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Brain power key to wealth creation
Publish Date: Apr 21, 2008
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ReNaissance Financial Holdings Group is a financial services company. Its subsidiary, ReNaissance Capital, operates in Uganda. The group’s chief executive officer, Patterson Timba, talked to Sylvia Juuko about using intellectual capacity to grow wealth in Africa

QUESTION: What makes Uganda a viable investment opportunity?
ANSWER: We believe we are an African business and any part of Africa is an investment destination. ReNaissance is trying to build its business across sub-Saharan Africa. We have a South African hub in Zimbabwe and we are creating an East African hub in Uganda.

Uganda offered more growth prospects for us. We found it a lot more welcoming from an investment perspective. It’s also got an excellent human resources pool. The education system is almost similar to Zimbabwe where both tend to produce trainable graduates. The absence of certain sophistication within the financial sector also attracted us here to provide a platform where we could complement efforts by institutions like the Capital Markets Authority (CMA).

Does Uganda or Africa in general have what it takes to generate capital?
Yes and no. Capital already exists within the region. What is absent is knowledge. There is a huge amount of cash in Africa that moves in the informal system. Ways could be found to harness that kind of money into a coordinated investment environment.

Over the years, the CMA has done a lot. If we are to regenerate wealth in Africa, we need to address the issue of intellectual capacity. What needs to take place now is complementary activities/education by companies regulated by CMA. As ReNaissance Capital, we need to include model public awareness campaigns. From a government perspective, we need to introduce financial literacy in our schools not only in Uganda but in every sub-Saharan African country. It’s only in Africa where you meet an MBA graduate who doesn't know what a bond or share is. Those of us with the knowledge carry the burden of disseminating it. That is one way of ensuring long-term sustainability of our businesses because we are growing our market. Once we embrace financial literacy, we can harness resources through the capital market, which can finance infrastructure development.

Don’t we also need incentives to grow capital markets in the region?
There are two schools of thought. Some are proponents of incentives. I am not a strong proponent of incentives for the capital market. Capital markets provide efficient and appropriately priced access to any shares. But to grow capital markets, I would argue more for education. There are instances where countries have given massive incentives with 10 years of tax holidays. However, when the tax holidays expired, the companies packed up and moved on. Incentives by themselves will not complete the job. If we provide education and a knowledge base, what more incentives do you need? I would pay more attention to the issue of exposure more than incentives. If a guy is ignorant of capital markets, they would be ignorant of incentives.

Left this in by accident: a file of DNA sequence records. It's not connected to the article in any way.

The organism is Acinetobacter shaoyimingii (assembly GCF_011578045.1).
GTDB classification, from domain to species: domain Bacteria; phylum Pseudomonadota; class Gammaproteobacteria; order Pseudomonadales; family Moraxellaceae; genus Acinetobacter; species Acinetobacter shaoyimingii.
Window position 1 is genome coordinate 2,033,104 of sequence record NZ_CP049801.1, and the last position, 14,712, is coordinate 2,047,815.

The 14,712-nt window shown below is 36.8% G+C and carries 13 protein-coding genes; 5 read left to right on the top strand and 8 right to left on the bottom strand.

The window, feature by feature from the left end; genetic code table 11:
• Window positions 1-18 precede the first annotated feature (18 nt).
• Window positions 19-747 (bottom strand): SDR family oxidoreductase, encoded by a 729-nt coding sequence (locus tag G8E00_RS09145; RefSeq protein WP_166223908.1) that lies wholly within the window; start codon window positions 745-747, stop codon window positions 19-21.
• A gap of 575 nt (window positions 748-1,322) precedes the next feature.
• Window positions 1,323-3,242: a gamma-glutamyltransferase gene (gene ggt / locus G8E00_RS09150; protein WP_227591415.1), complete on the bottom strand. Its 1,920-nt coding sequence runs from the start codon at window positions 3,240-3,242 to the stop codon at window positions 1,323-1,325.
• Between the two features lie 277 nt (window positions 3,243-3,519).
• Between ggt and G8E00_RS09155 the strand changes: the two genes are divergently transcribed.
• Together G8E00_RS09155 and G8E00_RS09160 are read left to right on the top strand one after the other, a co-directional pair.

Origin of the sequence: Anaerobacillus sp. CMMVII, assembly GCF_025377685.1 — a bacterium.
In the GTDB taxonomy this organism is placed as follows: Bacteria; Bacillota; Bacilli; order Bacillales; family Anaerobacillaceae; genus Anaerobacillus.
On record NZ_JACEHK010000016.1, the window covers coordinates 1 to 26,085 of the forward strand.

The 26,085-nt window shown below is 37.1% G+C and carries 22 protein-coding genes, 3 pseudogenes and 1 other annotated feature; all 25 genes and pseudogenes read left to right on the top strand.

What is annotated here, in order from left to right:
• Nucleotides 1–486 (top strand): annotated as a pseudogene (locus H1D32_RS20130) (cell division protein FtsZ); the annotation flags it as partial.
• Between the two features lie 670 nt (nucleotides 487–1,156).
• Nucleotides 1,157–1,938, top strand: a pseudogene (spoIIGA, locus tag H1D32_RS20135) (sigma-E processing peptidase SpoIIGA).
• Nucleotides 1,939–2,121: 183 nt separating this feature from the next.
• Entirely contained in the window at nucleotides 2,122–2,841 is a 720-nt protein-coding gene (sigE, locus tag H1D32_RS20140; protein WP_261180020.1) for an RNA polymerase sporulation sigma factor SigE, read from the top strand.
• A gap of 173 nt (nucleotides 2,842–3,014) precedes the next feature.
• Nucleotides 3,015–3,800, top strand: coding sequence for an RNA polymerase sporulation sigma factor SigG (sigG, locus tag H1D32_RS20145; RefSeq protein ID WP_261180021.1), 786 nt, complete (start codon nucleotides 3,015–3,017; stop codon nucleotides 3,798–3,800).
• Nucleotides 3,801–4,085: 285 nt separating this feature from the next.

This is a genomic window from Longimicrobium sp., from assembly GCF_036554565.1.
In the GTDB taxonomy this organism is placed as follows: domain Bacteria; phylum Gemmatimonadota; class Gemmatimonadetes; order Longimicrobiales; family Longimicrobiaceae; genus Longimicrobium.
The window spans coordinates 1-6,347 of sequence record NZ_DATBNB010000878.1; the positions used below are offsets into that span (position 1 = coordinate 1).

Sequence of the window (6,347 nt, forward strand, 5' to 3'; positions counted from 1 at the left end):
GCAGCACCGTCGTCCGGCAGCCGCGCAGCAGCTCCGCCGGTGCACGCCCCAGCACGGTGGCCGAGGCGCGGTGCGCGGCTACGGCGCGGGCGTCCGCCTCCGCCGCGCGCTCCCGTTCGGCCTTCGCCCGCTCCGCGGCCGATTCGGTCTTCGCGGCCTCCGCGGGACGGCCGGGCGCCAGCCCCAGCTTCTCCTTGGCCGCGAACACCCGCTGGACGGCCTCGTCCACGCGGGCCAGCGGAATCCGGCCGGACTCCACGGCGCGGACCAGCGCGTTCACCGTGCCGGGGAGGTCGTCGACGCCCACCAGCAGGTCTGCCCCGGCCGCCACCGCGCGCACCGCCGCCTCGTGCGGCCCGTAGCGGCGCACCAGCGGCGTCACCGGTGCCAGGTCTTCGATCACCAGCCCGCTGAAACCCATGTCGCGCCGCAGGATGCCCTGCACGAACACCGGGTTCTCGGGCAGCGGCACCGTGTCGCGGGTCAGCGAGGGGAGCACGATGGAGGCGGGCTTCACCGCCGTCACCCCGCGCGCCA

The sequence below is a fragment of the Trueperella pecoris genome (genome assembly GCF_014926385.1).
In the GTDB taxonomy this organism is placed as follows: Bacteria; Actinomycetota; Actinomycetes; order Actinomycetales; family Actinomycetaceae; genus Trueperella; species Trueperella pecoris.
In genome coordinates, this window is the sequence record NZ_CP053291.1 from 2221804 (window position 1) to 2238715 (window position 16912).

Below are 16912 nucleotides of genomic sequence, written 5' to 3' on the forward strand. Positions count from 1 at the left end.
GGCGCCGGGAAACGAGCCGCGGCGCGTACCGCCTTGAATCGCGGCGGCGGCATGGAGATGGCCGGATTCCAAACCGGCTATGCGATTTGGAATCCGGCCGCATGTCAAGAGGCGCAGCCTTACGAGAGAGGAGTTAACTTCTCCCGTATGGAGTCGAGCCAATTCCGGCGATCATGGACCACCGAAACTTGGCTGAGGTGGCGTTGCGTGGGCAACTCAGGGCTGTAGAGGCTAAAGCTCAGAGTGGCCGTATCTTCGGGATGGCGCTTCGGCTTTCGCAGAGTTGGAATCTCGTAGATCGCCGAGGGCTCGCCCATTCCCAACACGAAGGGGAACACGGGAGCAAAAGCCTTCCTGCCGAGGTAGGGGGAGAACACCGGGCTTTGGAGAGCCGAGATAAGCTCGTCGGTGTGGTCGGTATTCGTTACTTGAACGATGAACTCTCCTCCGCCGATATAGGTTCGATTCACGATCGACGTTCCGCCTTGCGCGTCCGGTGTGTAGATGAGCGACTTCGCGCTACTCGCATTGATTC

How about high-yield seeking international capital flows, aren’t they a boon for African economies?
Capital is flowing to emerging markets but some countries are attracting more volumes than others. However, capital follows where there is basic infrastructure. International capital alone will not develop your core infrastructure. You have to take the lead as a country to put in place an environment to attract capital. High yields are a function of supply and demand. Over time, those yields will become like any other yields in the world. We need to encourage African businesses to invest in Africa. We need to bring African businesspeople to Uganda. The Ugandans in our African operations also need to get exposure and then return to implement the skills and knowledge. This will change the mindset that as Africans, we can do things for ourselves. While this is not an overnight issue, we should make a conscious decision now. You may not see the progress in the next two or three years because it’s about changing a whole cultural mindset of the people, but I believe we will get there. ReNaissance Capital also writes a lot of research notes to bring exposure. If such articles prompt someone to call and ask questions, then you’ll know that if you convince one person, they will convince another 10. That’s why it’s important to broadcast information.

How have you managed to run and sustain your business in Zimbabwe?
It is good to attract western investment into Africa but it’s more critical to have African investments. This is because the way African investors assess risk in an African country is different from how the whites do it. Because Africans live there, they understand the culture and therefore what is perceived as high risk is probably medium risk to them. Because of the local knowledge, you are in a better position to manage that risk.

Yes Zimbabwe has problems but we will get out of those problems and when we do, we need institutions to take the country forward. It also is an issue of what you think capital is. We place higher value on intellectual capital than monetary capital. Monetary capital pursues human capital. Your risk management systems have to be up to scratch and your decision making processes quicker. Zimbabwean companies do not have the luxury of having three or four board meetings or spending a month before making decisions. In our environment, decisions are mostly instant because in that inflationary environment if you delay an investment decision by two days, it’s probably doubled in Zimbabwe dollars. The situation has sharpened our analytical skills.

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